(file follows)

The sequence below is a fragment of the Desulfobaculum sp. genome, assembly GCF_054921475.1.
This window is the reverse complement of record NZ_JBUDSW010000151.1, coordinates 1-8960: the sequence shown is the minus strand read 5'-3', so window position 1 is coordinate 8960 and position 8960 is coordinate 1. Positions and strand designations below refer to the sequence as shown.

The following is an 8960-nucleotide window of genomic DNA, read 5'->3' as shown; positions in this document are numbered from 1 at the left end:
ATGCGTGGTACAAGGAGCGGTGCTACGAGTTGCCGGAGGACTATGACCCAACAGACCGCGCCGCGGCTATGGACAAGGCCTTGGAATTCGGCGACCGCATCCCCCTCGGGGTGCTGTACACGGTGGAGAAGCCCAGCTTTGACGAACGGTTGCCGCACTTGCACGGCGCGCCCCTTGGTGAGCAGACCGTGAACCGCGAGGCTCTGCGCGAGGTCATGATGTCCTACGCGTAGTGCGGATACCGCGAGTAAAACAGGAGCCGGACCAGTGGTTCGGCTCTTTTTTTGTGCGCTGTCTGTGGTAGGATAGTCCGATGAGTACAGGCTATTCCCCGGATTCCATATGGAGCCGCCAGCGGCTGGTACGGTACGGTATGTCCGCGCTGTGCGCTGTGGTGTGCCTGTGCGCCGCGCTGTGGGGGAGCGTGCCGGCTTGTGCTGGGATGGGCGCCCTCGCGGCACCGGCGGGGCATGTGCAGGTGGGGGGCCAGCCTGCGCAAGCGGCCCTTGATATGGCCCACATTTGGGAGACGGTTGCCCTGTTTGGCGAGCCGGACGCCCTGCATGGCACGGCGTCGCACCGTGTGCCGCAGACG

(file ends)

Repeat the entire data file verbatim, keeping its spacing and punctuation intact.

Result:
The sequence below is a fragment of the Desulfobaculum sp. genome, assembly GCF_054921475.1.
This window is the reverse complement of record NZ_JBUDSW010000151.1, coordinates 1-8960: the sequence shown is the minus strand read 5'-3', so window position 1 is coordinate 8960 and position 8960 is coordinate 1. Positions and strand designations below refer to the sequence as shown.

The following is an 8960-nucleotide window of genomic DNA, read 5'->3' as shown; positions in this document are numbered from 1 at the left end:
ATGCGTGGTACAAGGAGCGGTGCTACGAGTTGCCGGAGGACTATGACCCAACAGACCGCGCCGCGGCTATGGACAAGGCCTTGGAATTCGGCGACCGCATCCCCCTCGGGGTGCTGTACACGGTGGAGAAGCCCAGCTTTGACGAACGGTTGCCGCACTTGCACGGCGCGCCCCTTGGTGAGCAGACCGTGAACCGCGAGGCTCTGCGCGAGGTCATGATGTCCTACGCGTAGTGCGGATACCGCGAGTAAAACAGGAGCCGGACCAGTGGTTCGGCTCTTTTTTTGTGCGCTGTCTGTGGTAGGATAGTCCGATGAGTACAGGCTATTCCCCGGATTCCATATGGAGCCGCCAGCGGCTGGTACGGTACGGTATGTCCGCGCTGTGCGCTGTGGTGTGCCTGTGCGCCGCGCTGTGGGGGAGCGTGCCGGCTTGTGCTGGGATGGGCGCCCTCGCGGCACCGGCGGGGCATGTGCAGGTGGGGGGCCAGCCTGCGCAAGCGGCCCTTGATATGGCCCACATTTGGGAGACGGTTGCCCTGTTTGGCGAGCCGGACGCCCTGCATGGCACGGCGTCGCACCGTGTGCCGCAGACG